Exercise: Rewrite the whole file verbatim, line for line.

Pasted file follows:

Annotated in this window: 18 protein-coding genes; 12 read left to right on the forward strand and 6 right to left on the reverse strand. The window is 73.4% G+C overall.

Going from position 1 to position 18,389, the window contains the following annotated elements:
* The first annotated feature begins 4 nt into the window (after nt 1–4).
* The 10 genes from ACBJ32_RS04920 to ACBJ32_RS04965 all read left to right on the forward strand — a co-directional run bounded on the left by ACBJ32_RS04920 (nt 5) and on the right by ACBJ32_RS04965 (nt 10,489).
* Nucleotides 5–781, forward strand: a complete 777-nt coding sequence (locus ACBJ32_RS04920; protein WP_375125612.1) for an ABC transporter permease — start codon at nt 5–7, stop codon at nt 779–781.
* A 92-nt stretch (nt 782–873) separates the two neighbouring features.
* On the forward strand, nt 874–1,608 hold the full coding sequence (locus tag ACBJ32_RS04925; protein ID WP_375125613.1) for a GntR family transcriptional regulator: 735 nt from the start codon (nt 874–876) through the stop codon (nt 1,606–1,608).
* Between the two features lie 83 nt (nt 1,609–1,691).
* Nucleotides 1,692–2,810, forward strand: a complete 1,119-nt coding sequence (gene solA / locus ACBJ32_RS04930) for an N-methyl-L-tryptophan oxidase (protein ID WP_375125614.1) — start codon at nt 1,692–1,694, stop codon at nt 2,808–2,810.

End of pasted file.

Annotated in this window: 18 protein-coding genes; 12 read left to right on the forward strand and 6 right to left on the reverse strand. The window is 73.4% G+C overall.

Going from position 1 to position 18,389, the window contains the following annotated elements:
* The first annotated feature begins 4 nt into the window (after nt 1–4).
* The 10 genes from ACBJ32_RS04920 to ACBJ32_RS04965 all read left to right on the forward strand — a co-directional run bounded on the left by ACBJ32_RS04920 (nt 5) and on the right by ACBJ32_RS04965 (nt 10,489).
* Nucleotides 5–781, forward strand: a complete 777-nt coding sequence (locus ACBJ32_RS04920; protein WP_375125612.1) for an ABC transporter permease — start codon at nt 5–7, stop codon at nt 779–781.
* A 92-nt stretch (nt 782–873) separates the two neighbouring features.
* On the forward strand, nt 874–1,608 hold the full coding sequence (locus tag ACBJ32_RS04925; protein ID WP_375125613.1) for a GntR family transcriptional regulator: 735 nt from the start codon (nt 874–876) through the stop codon (nt 1,606–1,608).
* Between the two features lie 83 nt (nt 1,609–1,691).
* Nucleotides 1,692–2,810, forward strand: a complete 1,119-nt coding sequence (gene solA / locus ACBJ32_RS04930) for an N-methyl-L-tryptophan oxidase (protein ID WP_375125614.1) — start codon at nt 1,692–1,694, stop codon at nt 2,808–2,810.